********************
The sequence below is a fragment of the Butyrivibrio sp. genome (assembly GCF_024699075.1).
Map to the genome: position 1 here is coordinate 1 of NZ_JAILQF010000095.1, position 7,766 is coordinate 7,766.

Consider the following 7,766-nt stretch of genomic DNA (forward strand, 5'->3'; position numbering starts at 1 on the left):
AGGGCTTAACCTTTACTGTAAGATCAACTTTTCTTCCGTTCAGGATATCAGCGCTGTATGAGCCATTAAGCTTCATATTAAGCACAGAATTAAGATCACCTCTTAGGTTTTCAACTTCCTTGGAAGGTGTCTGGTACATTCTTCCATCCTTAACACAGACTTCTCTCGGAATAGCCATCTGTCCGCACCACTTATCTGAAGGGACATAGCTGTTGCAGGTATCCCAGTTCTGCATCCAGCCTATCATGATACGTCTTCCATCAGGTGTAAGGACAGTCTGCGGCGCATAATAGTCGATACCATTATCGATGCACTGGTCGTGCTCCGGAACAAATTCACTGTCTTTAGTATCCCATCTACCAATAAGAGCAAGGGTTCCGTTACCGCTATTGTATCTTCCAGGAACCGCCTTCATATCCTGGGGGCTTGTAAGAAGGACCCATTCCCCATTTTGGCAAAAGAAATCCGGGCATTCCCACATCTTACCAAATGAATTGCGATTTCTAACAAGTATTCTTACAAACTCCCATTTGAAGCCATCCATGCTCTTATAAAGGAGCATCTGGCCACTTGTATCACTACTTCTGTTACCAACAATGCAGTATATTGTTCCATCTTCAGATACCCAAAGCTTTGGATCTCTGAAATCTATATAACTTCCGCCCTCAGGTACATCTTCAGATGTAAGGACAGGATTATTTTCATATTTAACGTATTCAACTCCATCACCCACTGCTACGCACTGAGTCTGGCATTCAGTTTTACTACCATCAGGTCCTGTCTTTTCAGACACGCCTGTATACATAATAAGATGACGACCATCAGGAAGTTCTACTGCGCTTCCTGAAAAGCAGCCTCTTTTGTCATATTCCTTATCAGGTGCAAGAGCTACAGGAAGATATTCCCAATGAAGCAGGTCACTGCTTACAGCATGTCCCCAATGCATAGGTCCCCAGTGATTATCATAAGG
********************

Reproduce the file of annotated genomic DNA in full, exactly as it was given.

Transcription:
The sequence below is a fragment of the Butyrivibrio sp. genome (assembly GCF_024699075.1).
Map to the genome: position 1 here is coordinate 1 of NZ_JAILQF010000095.1, position 7,766 is coordinate 7,766.

Consider the following 7,766-nt stretch of genomic DNA (forward strand, 5'->3'; position numbering starts at 1 on the left):
AGGGCTTAACCTTTACTGTAAGATCAACTTTTCTTCCGTTCAGGATATCAGCGCTGTATGAGCCATTAAGCTTCATATTAAGCACAGAATTAAGATCACCTCTTAGGTTTTCAACTTCCTTGGAAGGTGTCTGGTACATTCTTCCATCCTTAACACAGACTTCTCTCGGAATAGCCATCTGTCCGCACCACTTATCTGAAGGGACATAGCTGTTGCAGGTATCCCAGTTCTGCATCCAGCCTATCATGATACGTCTTCCATCAGGTGTAAGGACAGTCTGCGGCGCATAATAGTCGATACCATTATCGATGCACTGGTCGTGCTCCGGAACAAATTCACTGTCTTTAGTATCCCATCTACCAATAAGAGCAAGGGTTCCGTTACCGCTATTGTATCTTCCAGGAACCGCCTTCATATCCTGGGGGCTTGTAAGAAGGACCCATTCCCCATTTTGGCAAAAGAAATCCGGGCATTCCCACATCTTACCAAATGAATTGCGATTTCTAACAAGTATTCTTACAAACTCCCATTTGAAGCCATCCATGCTCTTATAAAGGAGCATCTGGCCACTTGTATCACTACTTCTGTTACCAACAATGCAGTATATTGTTCCATCTTCAGATACCCAAAGCTTTGGATCTCTGAAATCTATATAACTTCCGCCCTCAGGTACATCTTCAGATGTAAGGACAGGATTATTTTCATATTTAACGTATTCAACTCCATCACCCACTGCTACGCACTGAGTCTGGCATTCAGTTTTACTACCATCAGGTCCTGTCTTTTCAGACACGCCTGTATACATAATAAGATGACGACCATCAGGAAGTTCTACTGCGCTTCCTGAAAAGCAGCCTCTTTTGTCATATTCCTTATCAGGTGCAAGAGCTACAGGAAGATATTCCCAATGAAGCAGGTCACTGCTTACAGCATGTCCCCAATGCATAGGTCCCCAGTGATTATCATAAGG